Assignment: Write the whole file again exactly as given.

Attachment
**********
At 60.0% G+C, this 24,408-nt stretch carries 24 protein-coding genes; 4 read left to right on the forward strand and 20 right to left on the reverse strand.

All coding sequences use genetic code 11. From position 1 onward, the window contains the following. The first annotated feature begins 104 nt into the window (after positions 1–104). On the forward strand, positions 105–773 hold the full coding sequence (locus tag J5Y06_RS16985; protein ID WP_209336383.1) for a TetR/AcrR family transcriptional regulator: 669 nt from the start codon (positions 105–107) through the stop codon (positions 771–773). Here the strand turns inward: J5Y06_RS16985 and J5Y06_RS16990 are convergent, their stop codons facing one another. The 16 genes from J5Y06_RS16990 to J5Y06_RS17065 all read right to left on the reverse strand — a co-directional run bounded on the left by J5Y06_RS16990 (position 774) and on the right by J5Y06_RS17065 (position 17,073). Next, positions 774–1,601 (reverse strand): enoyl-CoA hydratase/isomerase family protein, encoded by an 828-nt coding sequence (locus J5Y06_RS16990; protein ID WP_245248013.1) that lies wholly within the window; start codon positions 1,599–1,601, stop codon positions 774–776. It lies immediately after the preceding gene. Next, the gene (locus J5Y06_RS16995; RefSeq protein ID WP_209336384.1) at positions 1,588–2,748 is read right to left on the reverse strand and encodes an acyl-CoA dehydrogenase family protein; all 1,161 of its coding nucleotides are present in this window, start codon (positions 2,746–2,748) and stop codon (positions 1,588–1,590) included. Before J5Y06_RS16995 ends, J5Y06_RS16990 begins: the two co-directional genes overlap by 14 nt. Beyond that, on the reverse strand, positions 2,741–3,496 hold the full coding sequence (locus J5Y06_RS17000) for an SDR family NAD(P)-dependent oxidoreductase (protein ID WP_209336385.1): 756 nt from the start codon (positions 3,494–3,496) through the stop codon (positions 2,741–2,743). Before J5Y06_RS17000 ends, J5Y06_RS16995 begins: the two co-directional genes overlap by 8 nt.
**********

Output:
At 60.0% G+C, this 24,408-nt stretch carries 24 protein-coding genes; 4 read left to right on the forward strand and 20 right to left on the reverse strand.

All coding sequences use genetic code 11. From position 1 onward, the window contains the following. The first annotated feature begins 104 nt into the window (after positions 1–104). On the forward strand, positions 105–773 hold the full coding sequence (locus tag J5Y06_RS16985; protein ID WP_209336383.1) for a TetR/AcrR family transcriptional regulator: 669 nt from the start codon (positions 105–107) through the stop codon (positions 771–773). Here the strand turns inward: J5Y06_RS16985 and J5Y06_RS16990 are convergent, their stop codons facing one another. The 16 genes from J5Y06_RS16990 to J5Y06_RS17065 all read right to left on the reverse strand — a co-directional run bounded on the left by J5Y06_RS16990 (position 774) and on the right by J5Y06_RS17065 (position 17,073). Next, positions 774–1,601 (reverse strand): enoyl-CoA hydratase/isomerase family protein, encoded by an 828-nt coding sequence (locus J5Y06_RS16990; protein ID WP_245248013.1) that lies wholly within the window; start codon positions 1,599–1,601, stop codon positions 774–776. It lies immediately after the preceding gene. Next, the gene (locus J5Y06_RS16995; RefSeq protein ID WP_209336384.1) at positions 1,588–2,748 is read right to left on the reverse strand and encodes an acyl-CoA dehydrogenase family protein; all 1,161 of its coding nucleotides are present in this window, start codon (positions 2,746–2,748) and stop codon (positions 1,588–1,590) included. Before J5Y06_RS16995 ends, J5Y06_RS16990 begins: the two co-directional genes overlap by 14 nt. Beyond that, on the reverse strand, positions 2,741–3,496 hold the full coding sequence (locus J5Y06_RS17000) for an SDR family NAD(P)-dependent oxidoreductase (protein ID WP_209336385.1): 756 nt from the start codon (positions 3,494–3,496) through the stop codon (positions 2,741–2,743). Before J5Y06_RS17000 ends, J5Y06_RS16995 begins: the two co-directional genes overlap by 8 nt.